The BART strike has laid bare a tricky cultural divide in the Bay Area, between traffic-weary tech workers who drive the local economy, and blue collar transit workers who feel left behind.
The BART strike has laid bare a tricky cultural divide in the Bay Area, between traffic-weary tech workers who drive the local economy, and blue collar transit workers who feel left behind. - 
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When thousands of BART workers went on strike this week over salaries, benefits, and safety concerns and shut down the San Francisco Bay Area’s main public transit system, the news made national headlines.

The strike also laid bare a tricky cultural divide in the Bay Area, between traffic-weary tech workers who drive the local economy, and blue collar transit workers who feel left behind.


Tech workers bring lots of change to San Francisco Twitter headquarters has lured other companies to a stretch of Market Street. The city's economy is growing, but not everyone benefits.

A BART worker's base salary is about $60,000 a year. Sounds pretty good, but it’s less than the $74,341 a family of four needs to get by in the pricey Bay Area, according to a recent study by the Insight Center for Community Economic Development, based in Oakland. 

BART train operator Eddie Turner, who was picketing earlier this week, said as the local tech industry booms and drives up the cost of living, workers like him, who haven’t gotten a raise since 2009, should get a boost too.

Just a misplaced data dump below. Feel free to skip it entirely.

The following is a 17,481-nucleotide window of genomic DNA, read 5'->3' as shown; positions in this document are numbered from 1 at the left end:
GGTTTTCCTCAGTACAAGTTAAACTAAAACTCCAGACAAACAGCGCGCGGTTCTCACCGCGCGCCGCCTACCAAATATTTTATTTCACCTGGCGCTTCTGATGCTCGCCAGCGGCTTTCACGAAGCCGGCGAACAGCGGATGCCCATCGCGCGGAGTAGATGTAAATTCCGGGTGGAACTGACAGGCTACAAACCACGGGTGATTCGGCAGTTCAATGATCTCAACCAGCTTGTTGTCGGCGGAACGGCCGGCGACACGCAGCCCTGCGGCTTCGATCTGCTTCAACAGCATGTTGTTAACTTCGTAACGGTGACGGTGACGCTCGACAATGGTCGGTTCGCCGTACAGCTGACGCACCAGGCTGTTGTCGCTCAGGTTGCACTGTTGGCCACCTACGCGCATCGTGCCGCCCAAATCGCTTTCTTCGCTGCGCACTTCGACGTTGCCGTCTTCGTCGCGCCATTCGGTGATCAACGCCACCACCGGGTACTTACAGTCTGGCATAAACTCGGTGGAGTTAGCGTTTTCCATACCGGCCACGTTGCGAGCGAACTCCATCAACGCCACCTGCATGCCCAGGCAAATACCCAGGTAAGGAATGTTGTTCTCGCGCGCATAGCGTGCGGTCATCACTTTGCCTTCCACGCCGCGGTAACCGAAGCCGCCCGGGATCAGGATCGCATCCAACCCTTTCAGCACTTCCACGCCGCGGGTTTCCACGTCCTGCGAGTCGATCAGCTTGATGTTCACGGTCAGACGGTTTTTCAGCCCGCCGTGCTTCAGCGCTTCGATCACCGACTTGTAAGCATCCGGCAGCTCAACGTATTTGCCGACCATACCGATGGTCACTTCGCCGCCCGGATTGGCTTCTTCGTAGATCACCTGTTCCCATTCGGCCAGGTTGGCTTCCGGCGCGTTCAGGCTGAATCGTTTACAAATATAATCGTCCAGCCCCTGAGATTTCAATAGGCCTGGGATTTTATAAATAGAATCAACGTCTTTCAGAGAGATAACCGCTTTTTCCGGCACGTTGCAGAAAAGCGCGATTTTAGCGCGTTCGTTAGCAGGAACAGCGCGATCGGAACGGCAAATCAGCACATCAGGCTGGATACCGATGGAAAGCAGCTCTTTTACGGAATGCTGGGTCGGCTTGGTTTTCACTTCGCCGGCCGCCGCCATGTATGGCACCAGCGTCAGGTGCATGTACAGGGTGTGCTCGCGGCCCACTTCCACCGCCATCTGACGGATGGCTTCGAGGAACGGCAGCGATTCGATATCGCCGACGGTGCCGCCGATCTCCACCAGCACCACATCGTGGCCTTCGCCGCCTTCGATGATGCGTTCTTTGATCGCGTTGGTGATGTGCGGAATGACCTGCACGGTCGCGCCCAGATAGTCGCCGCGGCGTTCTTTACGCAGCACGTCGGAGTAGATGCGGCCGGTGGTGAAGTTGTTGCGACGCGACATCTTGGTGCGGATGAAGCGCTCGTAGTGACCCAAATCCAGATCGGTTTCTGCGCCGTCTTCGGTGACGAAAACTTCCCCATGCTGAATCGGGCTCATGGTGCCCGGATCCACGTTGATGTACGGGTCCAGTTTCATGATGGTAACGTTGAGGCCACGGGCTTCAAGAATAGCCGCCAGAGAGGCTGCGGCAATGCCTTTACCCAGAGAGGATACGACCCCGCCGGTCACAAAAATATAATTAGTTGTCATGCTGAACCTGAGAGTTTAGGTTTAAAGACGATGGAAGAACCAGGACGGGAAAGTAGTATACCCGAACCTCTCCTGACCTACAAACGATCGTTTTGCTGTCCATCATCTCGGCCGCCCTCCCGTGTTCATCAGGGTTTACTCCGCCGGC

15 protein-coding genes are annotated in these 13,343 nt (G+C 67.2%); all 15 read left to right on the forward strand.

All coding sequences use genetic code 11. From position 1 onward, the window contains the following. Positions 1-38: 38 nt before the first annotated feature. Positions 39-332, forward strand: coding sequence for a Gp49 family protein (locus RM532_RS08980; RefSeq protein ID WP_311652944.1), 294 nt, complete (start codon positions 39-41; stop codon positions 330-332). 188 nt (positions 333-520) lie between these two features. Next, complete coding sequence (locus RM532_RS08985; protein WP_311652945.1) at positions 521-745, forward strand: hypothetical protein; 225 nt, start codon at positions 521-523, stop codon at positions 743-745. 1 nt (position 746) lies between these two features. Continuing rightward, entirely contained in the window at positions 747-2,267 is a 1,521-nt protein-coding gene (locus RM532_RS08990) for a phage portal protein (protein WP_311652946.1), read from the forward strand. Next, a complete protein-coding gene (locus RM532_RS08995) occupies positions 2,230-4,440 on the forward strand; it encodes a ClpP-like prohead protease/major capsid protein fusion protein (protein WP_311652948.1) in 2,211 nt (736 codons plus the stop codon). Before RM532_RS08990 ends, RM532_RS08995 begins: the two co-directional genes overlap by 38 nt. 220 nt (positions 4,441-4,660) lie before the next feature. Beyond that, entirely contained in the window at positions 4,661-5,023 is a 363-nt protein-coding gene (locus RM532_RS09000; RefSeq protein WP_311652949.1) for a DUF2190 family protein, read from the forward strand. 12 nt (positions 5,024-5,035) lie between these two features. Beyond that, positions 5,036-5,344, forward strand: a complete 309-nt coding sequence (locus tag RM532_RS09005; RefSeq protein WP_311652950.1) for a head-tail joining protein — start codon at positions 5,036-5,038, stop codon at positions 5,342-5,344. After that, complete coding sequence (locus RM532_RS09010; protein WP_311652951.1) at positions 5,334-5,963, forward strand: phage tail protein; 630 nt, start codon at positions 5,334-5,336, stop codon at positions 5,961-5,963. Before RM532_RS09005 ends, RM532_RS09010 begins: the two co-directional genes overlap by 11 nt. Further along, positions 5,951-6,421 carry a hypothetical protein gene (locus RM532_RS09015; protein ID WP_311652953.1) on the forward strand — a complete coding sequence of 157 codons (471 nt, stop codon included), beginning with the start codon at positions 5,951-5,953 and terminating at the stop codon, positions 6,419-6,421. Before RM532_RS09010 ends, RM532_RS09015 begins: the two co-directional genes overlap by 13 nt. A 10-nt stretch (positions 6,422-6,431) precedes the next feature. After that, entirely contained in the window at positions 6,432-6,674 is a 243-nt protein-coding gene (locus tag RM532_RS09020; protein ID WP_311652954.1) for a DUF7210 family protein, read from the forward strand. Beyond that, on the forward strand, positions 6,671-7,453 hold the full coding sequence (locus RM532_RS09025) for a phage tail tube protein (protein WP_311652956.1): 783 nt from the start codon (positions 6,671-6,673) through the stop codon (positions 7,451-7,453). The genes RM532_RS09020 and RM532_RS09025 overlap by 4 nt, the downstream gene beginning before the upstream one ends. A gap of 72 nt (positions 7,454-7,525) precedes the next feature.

“BART is running a surplus,” Turner said. “This system works and we are the people who make it work.”

But plenty of the people who depend on the BART system to get to work, see things differently. 

Richard White is the CEO of a San Francisco tech company called UserVoice. He was on a plane somewhere over Arkansas when he emailed me a recording he’d made on his iphone (a surreal feat made possible thanks in large part to Bay Area tech innovations), describing his feelings about the strike. 

He called it a fiasco, snarling traffic and wasting hours of dozens of his staff's time. And while he said he had sympathy for BART workers not getting a raise in four years, he didn’t have that much sympathy.

“One of the guys on our team said he's putting in his two-weeks notice once he found out what he could make working for BART,” White said, joking. His solution to address those disgruntled BART workers? “Get ‘em back to work, pay them whatever they want, and then figure out how to automate their jobs so this doesn't happen again.” 

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Sarah Lacy, founder of tech news site Pando Daily, which is based in San Francisco, said “If I had more friends who were BART drivers, I would probably be very sympathetic to their cause, and if they had more friends who were building companies they would probably realize we’re not all millionaires, and we’re actually working pretty hard to build something.”

She said the BART strike exacerbated what she sees as a philosophical divide in the Bay Area. “People in the tech industry feel like life is a meritocracy. You work really hard, you build something and you create something, which is sort of directly opposite to unions.” 

But BART worker Kay Wilson, who was on strike this week, said she was doing what made sense for any working person, in a tech job or a transit job -- trying to make a living in an expensive region. "I make no apologies for wanting to go to work, do my job well, and get paid for that," she said.  

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Follow Krissy Clark at @@kristianiaclark